Theology that helps people understand beliefs and values helps us make sense of behavior and can equip graduates for a variety of ministry settings. When paired with a study of psychology, theology can be especially effective in helping people discern and articulate their meaning and purpose, especially as we try to make sense of who we are and what we value -- and what changes we hope to make on the other side of the pandemic. The pandemic also interrupted a lot of usual routines and rituals; graduates who can translate what they learned in theology, so it is accessible, relevant, and engaging for people in the digital realm will be crucial for meeting people where they are (increasingly online) in looking to the future. The healthcare field continues to grow, and graduates with degrees in theology can play an important role as hospital chaplains and spiritual companions, or even consultants in healthcare ethics.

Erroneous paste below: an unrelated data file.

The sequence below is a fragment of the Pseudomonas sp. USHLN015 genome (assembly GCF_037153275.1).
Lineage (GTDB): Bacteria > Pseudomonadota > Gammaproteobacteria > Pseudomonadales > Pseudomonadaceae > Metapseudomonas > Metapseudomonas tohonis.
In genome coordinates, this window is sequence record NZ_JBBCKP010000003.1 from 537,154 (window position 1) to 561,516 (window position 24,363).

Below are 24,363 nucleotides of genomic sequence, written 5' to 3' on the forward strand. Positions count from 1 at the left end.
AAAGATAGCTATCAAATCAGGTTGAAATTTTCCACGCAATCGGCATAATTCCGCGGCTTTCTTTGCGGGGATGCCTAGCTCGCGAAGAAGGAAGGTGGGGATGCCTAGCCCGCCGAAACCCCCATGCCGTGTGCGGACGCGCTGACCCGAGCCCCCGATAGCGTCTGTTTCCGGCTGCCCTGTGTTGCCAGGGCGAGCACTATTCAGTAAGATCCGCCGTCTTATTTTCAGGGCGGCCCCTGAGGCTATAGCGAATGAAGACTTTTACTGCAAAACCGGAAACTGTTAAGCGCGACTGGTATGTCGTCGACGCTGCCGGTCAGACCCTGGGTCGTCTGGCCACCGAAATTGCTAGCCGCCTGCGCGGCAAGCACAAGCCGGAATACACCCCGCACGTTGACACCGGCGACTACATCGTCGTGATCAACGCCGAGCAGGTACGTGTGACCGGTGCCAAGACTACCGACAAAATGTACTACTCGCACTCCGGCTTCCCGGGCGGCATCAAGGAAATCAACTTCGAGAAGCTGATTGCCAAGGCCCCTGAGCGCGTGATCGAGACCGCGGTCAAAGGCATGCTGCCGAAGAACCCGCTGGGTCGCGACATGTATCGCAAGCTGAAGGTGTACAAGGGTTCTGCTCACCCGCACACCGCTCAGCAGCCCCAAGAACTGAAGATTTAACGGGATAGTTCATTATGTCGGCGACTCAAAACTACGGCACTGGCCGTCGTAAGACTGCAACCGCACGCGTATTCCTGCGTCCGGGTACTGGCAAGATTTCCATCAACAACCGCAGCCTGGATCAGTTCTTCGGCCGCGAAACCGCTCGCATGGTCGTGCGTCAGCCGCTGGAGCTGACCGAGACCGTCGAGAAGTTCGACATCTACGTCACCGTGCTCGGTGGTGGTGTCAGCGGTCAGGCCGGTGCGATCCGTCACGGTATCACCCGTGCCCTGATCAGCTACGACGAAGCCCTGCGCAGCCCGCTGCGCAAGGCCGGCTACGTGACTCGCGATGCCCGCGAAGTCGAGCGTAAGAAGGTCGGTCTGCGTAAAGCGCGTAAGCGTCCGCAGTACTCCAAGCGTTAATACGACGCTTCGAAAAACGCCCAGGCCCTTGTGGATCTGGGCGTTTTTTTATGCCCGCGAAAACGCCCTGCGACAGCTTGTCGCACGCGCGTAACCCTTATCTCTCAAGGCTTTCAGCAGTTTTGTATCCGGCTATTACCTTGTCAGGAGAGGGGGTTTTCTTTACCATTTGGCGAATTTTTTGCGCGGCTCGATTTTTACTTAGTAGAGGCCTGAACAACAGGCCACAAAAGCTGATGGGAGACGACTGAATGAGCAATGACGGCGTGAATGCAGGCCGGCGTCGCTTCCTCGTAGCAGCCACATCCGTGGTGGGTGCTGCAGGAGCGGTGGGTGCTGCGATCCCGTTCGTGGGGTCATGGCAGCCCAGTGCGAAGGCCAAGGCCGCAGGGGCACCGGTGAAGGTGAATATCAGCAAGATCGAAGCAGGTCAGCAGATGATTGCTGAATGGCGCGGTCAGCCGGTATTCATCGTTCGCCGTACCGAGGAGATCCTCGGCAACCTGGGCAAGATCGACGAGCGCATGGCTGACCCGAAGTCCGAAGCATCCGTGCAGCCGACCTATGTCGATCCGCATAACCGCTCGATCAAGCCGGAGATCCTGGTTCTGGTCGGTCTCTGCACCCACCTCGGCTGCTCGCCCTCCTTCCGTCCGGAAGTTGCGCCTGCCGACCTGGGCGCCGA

Dr. Marcus Mescher: Students will need to be interdisciplinary thinkers to keep pace in a dynamic and interdependent social context. They will need to know how to read texts critically in order to assess its credibility (especially in an era of 'fake news') and explain its meaning. They also need to be strong communicators, able to write and speak clearly and effectively. Theology is an important discipline for linking personal beliefs and values to social and ecological duties.
It will be important for graduates to be able to make compelling connections between those values and how to address pressing social and environmental concerns, especially given so many examples of crisis in our communities and in our climate. In a time of rising rates of social distrust and division, we need people who have expertise in empathy and understanding, especially across differences, in order to build bridges, find common ground, and collaborate for the common good.